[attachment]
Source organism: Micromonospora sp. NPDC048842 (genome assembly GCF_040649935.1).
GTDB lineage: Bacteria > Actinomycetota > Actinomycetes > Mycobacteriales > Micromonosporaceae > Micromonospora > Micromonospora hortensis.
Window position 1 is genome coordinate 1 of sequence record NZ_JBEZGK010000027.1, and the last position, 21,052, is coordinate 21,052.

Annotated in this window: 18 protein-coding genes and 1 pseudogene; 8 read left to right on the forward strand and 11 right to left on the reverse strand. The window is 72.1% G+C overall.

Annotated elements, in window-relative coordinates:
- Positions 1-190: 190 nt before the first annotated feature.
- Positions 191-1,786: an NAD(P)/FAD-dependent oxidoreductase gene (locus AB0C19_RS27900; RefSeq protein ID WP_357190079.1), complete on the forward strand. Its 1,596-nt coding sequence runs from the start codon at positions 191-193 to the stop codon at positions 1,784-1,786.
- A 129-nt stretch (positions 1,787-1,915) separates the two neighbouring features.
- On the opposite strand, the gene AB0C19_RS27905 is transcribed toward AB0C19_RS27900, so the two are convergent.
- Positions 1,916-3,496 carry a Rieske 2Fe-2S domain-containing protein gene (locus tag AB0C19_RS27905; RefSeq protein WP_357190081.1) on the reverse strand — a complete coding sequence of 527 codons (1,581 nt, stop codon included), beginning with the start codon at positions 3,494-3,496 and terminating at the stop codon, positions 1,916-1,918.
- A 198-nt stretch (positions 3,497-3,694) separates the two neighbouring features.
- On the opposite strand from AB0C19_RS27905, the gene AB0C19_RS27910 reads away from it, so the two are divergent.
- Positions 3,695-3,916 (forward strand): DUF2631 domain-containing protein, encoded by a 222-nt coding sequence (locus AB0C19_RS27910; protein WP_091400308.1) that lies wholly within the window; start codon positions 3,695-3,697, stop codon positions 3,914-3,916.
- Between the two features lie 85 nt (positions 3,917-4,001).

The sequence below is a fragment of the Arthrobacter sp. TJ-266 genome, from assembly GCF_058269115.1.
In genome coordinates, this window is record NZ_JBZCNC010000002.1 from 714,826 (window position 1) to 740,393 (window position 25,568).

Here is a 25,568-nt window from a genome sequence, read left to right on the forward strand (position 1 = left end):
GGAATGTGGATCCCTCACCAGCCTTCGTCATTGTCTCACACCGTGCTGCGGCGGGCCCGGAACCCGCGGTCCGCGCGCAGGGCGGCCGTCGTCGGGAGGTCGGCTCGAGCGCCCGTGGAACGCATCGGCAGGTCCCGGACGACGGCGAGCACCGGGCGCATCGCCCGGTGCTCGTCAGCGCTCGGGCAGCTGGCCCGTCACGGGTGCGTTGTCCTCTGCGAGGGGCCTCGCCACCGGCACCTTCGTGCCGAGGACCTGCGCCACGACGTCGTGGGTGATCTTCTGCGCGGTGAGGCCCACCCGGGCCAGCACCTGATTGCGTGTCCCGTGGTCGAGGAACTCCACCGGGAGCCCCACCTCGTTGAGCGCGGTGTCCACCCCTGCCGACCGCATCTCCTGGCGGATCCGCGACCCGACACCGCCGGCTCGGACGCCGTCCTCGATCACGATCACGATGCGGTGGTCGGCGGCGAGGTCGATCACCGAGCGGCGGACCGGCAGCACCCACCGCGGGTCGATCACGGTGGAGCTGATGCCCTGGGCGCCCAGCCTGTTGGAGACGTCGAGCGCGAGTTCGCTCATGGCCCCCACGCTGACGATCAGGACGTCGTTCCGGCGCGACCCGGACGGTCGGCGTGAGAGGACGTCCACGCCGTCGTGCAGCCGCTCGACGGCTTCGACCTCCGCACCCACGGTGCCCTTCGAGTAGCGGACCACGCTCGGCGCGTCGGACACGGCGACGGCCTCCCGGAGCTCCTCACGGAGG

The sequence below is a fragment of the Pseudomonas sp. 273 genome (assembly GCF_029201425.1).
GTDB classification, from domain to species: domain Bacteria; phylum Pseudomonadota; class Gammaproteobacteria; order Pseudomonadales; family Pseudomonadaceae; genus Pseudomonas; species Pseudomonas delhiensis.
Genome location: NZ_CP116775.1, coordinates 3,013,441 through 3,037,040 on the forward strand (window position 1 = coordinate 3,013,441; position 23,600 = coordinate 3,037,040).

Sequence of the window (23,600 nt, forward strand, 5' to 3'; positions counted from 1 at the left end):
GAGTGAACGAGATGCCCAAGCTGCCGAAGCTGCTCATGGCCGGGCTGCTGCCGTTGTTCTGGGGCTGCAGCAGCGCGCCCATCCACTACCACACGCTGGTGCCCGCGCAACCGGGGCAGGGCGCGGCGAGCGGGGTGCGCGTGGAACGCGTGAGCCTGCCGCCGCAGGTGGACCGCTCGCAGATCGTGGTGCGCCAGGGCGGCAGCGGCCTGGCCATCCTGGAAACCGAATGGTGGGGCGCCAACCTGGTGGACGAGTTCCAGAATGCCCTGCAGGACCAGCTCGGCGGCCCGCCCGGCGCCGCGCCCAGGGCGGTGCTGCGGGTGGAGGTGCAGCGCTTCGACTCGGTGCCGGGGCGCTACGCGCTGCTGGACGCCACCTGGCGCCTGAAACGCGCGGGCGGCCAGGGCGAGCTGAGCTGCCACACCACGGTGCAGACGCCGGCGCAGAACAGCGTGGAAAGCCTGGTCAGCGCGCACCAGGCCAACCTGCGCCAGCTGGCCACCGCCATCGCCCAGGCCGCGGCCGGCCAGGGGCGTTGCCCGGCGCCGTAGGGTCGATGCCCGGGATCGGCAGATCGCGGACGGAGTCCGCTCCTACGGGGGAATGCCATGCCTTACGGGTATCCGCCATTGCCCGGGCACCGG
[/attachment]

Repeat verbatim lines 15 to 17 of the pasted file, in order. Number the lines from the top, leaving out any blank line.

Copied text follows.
The sequence below is a fragment of the Arthrobacter sp. TJ-266 genome, from assembly GCF_058269115.1.
In genome coordinates, this window is record NZ_JBZCNC010000002.1 from 714,826 (window position 1) to 740,393 (window position 25,568).

Here is a 25,568-nt window from a genome sequence, read left to right on the forward strand (position 1 = left end):